Nicola Sturgeon ‘out to destroy Labour’

Nicola Sturgeon believes party loyalties in Scotland are shifting. Picture: Lisa Ferguson
Nicola Sturgeon believes party loyalties in Scotland are shifting. Picture: Lisa Ferguson
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NICOLA Sturgeon wants to “destroy” Labour, according to one of the main contenders for the party’s vacant leadership in Scotland.

Neil Findlay, who secured the support of the GMB union at the weekend, claimed this is more important to the First Minister-in-waiting than Scottish independence.

It follows claims by Ms Sturgeon yesterday that she wants the SNP to replace Labour as the party of “social and economic progess” in Scotland.

Mr Findlay is widely seen as the left-wing candidate among the Labour leadership hopefuls who also include Sarah Boyack and Jim Murphy.

He told a meeting last night: “It is absolutely clear that Nicola Sturgeon’s priority isn’t independence. It’s destroying the Labour Party. Her plan is to sound like the Labour Party even though her policies are increasing inequality and costing jobs in councils and cutting college places up and down Scotland.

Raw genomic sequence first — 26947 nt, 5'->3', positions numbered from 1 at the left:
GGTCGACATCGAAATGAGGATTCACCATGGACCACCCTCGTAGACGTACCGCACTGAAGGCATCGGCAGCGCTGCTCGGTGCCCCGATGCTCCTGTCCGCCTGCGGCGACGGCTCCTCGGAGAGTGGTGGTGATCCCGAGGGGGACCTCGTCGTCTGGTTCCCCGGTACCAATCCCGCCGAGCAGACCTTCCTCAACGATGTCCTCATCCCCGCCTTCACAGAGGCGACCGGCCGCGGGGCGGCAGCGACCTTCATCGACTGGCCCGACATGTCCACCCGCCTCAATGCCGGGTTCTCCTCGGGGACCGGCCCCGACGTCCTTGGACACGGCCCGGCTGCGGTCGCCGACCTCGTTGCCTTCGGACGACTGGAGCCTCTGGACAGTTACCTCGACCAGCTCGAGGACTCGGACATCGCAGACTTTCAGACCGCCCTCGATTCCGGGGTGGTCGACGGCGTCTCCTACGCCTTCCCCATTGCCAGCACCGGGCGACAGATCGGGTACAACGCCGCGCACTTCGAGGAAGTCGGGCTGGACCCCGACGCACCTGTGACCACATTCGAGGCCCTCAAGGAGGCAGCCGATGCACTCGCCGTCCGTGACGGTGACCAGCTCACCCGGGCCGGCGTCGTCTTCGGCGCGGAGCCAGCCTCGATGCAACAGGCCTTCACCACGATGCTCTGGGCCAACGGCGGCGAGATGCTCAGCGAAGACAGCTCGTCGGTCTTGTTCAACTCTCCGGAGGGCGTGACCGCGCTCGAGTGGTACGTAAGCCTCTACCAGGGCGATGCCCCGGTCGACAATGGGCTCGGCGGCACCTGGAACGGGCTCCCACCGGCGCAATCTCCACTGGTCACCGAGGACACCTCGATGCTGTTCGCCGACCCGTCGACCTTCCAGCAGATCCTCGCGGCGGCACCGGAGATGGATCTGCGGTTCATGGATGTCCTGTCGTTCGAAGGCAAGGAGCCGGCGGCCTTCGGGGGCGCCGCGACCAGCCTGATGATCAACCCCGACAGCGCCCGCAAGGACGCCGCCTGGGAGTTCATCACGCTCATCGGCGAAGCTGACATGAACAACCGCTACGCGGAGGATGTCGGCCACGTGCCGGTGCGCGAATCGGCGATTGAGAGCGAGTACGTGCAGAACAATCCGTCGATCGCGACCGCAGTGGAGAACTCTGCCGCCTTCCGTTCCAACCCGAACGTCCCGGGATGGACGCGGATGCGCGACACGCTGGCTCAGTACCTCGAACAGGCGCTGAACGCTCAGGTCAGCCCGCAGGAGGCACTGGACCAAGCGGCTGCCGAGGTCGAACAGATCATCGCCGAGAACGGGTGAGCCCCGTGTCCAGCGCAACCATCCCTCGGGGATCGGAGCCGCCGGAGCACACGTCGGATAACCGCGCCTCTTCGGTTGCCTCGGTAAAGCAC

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“Ms Sturgeon can certainly ‘talk the talk’ but that’s all she’ll do. To counter that, Labour needs policies that ‘walk the walk’ and under my leadership that’s what we’ll have.”

Ms Sturgeon said yesterday that “rapid reduction” in support for Labour in the polls in Scotland shows that old loyalties are shifting.

“When push came to shove, Labour showed in the referendum that its first loyalty was to the Westminster system,” she said.

Ms Sturgeon will be formally installed as the new SNP leader at this weekend’s party conference, then as First Minister next week. The Glasgow South MSP said she wanted the party to be seen as the party of “social and economic progress” in Scotland which the “radically reforming” Labour Party held in the 20th century.

She added: “That is no more. The social democratic record of the SNP administration is strong, and one that I want to continually improve. And the reputational damage done to the Labour Party by its referendum alliance with the Tories – when it showed that it has far more in common with the interests of a right-wing Westminster administration than its own core voters in Scotland – will last for a generation or more.”

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